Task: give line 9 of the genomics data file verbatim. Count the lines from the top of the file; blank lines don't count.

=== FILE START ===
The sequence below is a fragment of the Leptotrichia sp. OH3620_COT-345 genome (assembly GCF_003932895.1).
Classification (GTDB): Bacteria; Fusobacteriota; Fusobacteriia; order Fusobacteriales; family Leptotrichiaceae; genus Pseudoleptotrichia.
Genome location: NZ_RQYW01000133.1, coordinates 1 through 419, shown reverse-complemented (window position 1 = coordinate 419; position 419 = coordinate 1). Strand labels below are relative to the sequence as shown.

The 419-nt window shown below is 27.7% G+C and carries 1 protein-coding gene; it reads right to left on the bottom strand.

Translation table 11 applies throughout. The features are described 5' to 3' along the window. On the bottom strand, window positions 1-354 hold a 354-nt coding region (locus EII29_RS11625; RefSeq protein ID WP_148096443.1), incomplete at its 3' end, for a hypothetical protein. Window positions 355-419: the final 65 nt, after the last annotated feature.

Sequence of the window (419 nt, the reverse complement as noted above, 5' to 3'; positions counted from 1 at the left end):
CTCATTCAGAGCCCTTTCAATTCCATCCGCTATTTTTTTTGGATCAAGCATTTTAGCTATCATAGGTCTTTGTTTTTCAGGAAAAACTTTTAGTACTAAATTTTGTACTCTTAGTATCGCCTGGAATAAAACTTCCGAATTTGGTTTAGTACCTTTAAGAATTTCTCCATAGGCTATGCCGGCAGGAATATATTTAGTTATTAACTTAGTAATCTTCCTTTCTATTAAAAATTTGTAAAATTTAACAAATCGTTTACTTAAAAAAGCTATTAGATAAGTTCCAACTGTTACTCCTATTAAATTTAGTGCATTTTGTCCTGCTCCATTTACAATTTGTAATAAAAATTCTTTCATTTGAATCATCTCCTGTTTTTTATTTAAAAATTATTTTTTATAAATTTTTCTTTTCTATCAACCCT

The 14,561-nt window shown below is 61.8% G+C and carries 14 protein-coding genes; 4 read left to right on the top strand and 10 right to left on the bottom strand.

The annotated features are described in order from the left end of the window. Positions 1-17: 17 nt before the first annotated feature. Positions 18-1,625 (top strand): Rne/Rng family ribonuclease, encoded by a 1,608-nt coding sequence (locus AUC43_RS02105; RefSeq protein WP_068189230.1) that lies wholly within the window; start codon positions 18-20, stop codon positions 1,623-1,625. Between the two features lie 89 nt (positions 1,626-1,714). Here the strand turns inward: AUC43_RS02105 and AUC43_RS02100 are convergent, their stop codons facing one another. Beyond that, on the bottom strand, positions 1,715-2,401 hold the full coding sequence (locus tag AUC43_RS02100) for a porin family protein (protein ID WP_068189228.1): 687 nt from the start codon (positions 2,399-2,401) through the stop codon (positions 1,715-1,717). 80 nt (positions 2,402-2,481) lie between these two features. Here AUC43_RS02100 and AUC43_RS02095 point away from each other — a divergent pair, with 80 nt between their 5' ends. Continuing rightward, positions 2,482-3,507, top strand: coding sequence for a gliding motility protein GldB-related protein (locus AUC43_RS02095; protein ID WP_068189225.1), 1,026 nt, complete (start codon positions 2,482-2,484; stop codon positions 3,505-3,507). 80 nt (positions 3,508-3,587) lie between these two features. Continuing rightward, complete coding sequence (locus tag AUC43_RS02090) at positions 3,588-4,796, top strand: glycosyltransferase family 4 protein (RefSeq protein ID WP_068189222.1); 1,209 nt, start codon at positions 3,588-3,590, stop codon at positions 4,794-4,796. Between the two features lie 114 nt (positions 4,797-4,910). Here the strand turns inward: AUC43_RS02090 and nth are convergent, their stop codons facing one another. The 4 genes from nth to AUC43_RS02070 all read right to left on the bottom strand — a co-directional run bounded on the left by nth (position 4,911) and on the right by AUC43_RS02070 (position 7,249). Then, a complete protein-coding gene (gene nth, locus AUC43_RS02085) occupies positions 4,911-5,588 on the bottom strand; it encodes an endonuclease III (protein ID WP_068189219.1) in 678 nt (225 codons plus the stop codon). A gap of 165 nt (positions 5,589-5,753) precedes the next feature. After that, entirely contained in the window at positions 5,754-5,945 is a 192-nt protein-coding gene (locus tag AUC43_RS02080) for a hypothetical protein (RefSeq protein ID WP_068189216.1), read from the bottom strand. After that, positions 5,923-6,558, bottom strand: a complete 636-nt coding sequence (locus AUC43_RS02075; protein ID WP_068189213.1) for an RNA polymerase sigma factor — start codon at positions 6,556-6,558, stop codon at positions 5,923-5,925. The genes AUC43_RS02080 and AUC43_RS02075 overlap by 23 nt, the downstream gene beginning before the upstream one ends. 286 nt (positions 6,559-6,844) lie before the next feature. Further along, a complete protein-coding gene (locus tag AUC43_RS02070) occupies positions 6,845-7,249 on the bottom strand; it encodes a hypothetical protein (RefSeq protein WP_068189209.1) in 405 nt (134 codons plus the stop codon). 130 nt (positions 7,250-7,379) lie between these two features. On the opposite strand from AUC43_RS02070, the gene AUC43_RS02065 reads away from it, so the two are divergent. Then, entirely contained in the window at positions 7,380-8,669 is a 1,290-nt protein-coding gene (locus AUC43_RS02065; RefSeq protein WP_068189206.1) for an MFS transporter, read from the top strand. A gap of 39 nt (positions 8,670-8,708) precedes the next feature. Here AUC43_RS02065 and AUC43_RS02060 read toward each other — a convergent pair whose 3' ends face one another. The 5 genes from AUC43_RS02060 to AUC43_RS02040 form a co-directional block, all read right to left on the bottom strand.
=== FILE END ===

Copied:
The annotated features are described in order from the left end of the window. Positions 1-17: 17 nt before the first annotated feature. Positions 18-1,625 (top strand): Rne/Rng family ribonuclease, encoded by a 1,608-nt coding sequence (locus AUC43_RS02105; RefSeq protein WP_068189230.1) that lies wholly within the window; start codon positions 18-20, stop codon positions 1,623-1,625. Between the two features lie 89 nt (positions 1,626-1,714). Here the strand turns inward: AUC43_RS02105 and AUC43_RS02100 are convergent, their stop codons facing one another. Beyond that, on the bottom strand, positions 1,715-2,401 hold the full coding sequence (locus tag AUC43_RS02100) for a porin family protein (protein ID WP_068189228.1): 687 nt from the start codon (positions 2,399-2,401) through the stop codon (positions 1,715-1,717). 80 nt (positions 2,402-2,481) lie between these two features. Here AUC43_RS02100 and AUC43_RS02095 point away from each other — a divergent pair, with 80 nt between their 5' ends. Continuing rightward, positions 2,482-3,507, top strand: coding sequence for a gliding motility protein GldB-related protein (locus AUC43_RS02095; protein ID WP_068189225.1), 1,026 nt, complete (start codon positions 2,482-2,484; stop codon positions 3,505-3,507). 80 nt (positions 3,508-3,587) lie between these two features. Continuing rightward, complete coding sequence (locus tag AUC43_RS02090) at positions 3,588-4,796, top strand: glycosyltransferase family 4 protein (RefSeq protein ID WP_068189222.1); 1,209 nt, start codon at positions 3,588-3,590, stop codon at positions 4,794-4,796. Between the two features lie 114 nt (positions 4,797-4,910). Here the strand turns inward: AUC43_RS02090 and nth are convergent, their stop codons facing one another. The 4 genes from nth to AUC43_RS02070 all read right to left on the bottom strand — a co-directional run bounded on the left by nth (position 4,911) and on the right by AUC43_RS02070 (position 7,249). Then, a complete protein-coding gene (gene nth, locus AUC43_RS02085) occupies positions 4,911-5,588 on the bottom strand; it encodes an endonuclease III (protein ID WP_068189219.1) in 678 nt (225 codons plus the stop codon). A gap of 165 nt (positions 5,589-5,753) precedes the next feature. After that, entirely contained in the window at positions 5,754-5,945 is a 192-nt protein-coding gene (locus tag AUC43_RS02080) for a hypothetical protein (RefSeq protein ID WP_068189216.1), read from the bottom strand. After that, positions 5,923-6,558, bottom strand: a complete 636-nt coding sequence (locus AUC43_RS02075; protein ID WP_068189213.1) for an RNA polymerase sigma factor — start codon at positions 6,556-6,558, stop codon at positions 5,923-5,925. The genes AUC43_RS02080 and AUC43_RS02075 overlap by 23 nt, the downstream gene beginning before the upstream one ends. 286 nt (positions 6,559-6,844) lie before the next feature. Further along, a complete protein-coding gene (locus tag AUC43_RS02070) occupies positions 6,845-7,249 on the bottom strand; it encodes a hypothetical protein (RefSeq protein WP_068189209.1) in 405 nt (134 codons plus the stop codon). 130 nt (positions 7,250-7,379) lie between these two features. On the opposite strand from AUC43_RS02070, the gene AUC43_RS02065 reads away from it, so the two are divergent. Then, entirely contained in the window at positions 7,380-8,669 is a 1,290-nt protein-coding gene (locus AUC43_RS02065; RefSeq protein WP_068189206.1) for an MFS transporter, read from the top strand. A gap of 39 nt (positions 8,670-8,708) precedes the next feature. Here AUC43_RS02065 and AUC43_RS02060 read toward each other — a convergent pair whose 3' ends face one another. The 5 genes from AUC43_RS02060 to AUC43_RS02040 form a co-directional block, all read right to left on the bottom strand.